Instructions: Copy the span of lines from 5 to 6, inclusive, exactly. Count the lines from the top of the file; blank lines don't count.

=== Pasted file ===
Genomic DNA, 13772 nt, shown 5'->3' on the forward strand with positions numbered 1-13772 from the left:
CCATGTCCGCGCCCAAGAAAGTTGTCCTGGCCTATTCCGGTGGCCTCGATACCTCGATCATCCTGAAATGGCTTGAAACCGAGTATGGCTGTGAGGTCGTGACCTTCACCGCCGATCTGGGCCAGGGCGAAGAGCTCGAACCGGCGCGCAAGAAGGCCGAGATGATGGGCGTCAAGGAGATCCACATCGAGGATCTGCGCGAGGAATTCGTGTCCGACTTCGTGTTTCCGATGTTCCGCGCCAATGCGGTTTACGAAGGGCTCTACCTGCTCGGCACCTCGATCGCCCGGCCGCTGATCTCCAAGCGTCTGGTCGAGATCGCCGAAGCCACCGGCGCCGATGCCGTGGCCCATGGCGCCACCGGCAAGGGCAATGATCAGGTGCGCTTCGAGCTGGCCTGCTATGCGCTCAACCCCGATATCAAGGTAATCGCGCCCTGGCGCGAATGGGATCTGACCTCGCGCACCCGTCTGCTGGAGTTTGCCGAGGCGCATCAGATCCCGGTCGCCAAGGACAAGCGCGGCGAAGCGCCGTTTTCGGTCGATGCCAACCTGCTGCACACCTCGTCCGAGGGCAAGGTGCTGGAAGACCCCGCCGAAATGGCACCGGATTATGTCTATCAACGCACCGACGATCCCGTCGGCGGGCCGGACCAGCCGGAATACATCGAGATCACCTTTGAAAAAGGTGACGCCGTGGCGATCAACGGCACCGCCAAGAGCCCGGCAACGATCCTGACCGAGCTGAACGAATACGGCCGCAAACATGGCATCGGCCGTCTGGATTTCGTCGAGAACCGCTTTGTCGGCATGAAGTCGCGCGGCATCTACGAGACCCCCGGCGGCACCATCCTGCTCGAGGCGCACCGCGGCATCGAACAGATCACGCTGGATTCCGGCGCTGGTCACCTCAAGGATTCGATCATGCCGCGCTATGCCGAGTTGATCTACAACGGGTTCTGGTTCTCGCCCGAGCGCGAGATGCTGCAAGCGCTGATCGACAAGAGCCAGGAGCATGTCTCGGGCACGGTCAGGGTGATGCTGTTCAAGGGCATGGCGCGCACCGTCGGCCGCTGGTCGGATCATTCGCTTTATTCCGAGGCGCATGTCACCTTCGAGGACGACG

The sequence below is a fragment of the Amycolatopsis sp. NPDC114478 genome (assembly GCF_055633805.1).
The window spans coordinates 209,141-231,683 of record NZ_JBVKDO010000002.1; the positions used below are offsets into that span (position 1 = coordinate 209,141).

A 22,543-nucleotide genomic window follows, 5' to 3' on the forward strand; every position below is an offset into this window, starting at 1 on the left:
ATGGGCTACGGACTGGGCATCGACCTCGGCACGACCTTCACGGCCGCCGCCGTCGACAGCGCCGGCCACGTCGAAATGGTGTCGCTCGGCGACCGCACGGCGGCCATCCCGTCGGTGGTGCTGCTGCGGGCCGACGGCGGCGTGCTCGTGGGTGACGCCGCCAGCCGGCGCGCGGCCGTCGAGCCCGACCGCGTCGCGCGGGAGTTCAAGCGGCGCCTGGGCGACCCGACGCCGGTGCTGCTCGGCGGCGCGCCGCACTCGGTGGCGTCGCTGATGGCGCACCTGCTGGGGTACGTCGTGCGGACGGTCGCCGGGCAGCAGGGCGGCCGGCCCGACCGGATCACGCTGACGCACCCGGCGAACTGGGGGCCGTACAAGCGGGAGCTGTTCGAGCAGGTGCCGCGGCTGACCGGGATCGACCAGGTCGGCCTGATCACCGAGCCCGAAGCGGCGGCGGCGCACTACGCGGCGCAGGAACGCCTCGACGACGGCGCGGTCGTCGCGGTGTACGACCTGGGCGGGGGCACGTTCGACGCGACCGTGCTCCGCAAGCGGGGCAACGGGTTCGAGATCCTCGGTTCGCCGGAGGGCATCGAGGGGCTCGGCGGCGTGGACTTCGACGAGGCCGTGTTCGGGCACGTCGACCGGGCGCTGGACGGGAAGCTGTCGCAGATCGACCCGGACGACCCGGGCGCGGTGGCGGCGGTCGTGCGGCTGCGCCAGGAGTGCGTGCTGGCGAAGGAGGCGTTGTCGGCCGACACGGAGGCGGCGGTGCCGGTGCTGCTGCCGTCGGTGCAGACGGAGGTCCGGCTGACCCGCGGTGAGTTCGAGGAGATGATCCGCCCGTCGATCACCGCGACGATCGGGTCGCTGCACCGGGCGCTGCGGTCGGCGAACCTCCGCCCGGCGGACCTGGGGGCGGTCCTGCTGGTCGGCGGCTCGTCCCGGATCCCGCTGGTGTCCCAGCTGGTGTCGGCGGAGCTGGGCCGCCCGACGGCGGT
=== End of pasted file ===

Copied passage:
A 22,543-nucleotide genomic window follows, 5' to 3' on the forward strand; every position below is an offset into this window, starting at 1 on the left:
ATGGGCTACGGACTGGGCATCGACCTCGGCACGACCTTCACGGCCGCCGCCGTCGACAGCGCCGGCCACGTCGAAATGGTGTCGCTCGGCGACCGCACGGCGGCCATCCCGTCGGTGGTGCTGCTGCGGGCCGACGGCGGCGTGCTCGTGGGTGACGCCGCCAGCCGGCGCGCGGCCGTCGAGCCCGACCGCGTCGCGCGGGAGTTCAAGCGGCGCCTGGGCGACCCGACGCCGGTGCTGCTCGGCGGCGCGCCGCACTCGGTGGCGTCGCTGATGGCGCACCTGCTGGGGTACGTCGTGCGGACGGTCGCCGGGCAGCAGGGCGGCCGGCCCGACCGGATCACGCTGACGCACCCGGCGAACTGGGGGCCGTACAAGCGGGAGCTGTTCGAGCAGGTGCCGCGGCTGACCGGGATCGACCAGGTCGGCCTGATCACCGAGCCCGAAGCGGCGGCGGCGCACTACGCGGCGCAGGAACGCCTCGACGACGGCGCGGTCGTCGCGGTGTACGACCTGGGCGGGGGCACGTTCGACGCGACCGTGCTCCGCAAGCGGGGCAACGGGTTCGAGATCCTCGGTTCGCCGGAGGGCATCGAGGGGCTCGGCGGCGTGGACTTCGACGAGGCCGTGTTCGGGCACGTCGACCGGGCGCTGGACGGGAAGCTGTCGCAGATCGACCCGGACGACCCGGGCGCGGTGGCGGCGGTCGTGCGGCTGCGCCAGGAGTGCGTGCTGGCGAAGGAGGCGTTGTCGGCCGACACGGAGGCGGCGGTGCCGGTGCTGCTGCCGTCGGTGCAGACGGAGGTCCGGCTGACCCGCGGTGAGTTCGAGGAGATGATCCGCCCGTCGATCACCGCGACGATCGGGTCGCTGCACCGGGCGCTGCGGTCGGCGAACCTCCGCCCGGCGGACCTGGGGGCGGTCCTGCTGGTCGGCGGCTCGTCCCGGATCCCGCTGGTGTCCCAGCTGGTGTCGGCGGAGCTGGGCCGCCCGACGGCGGT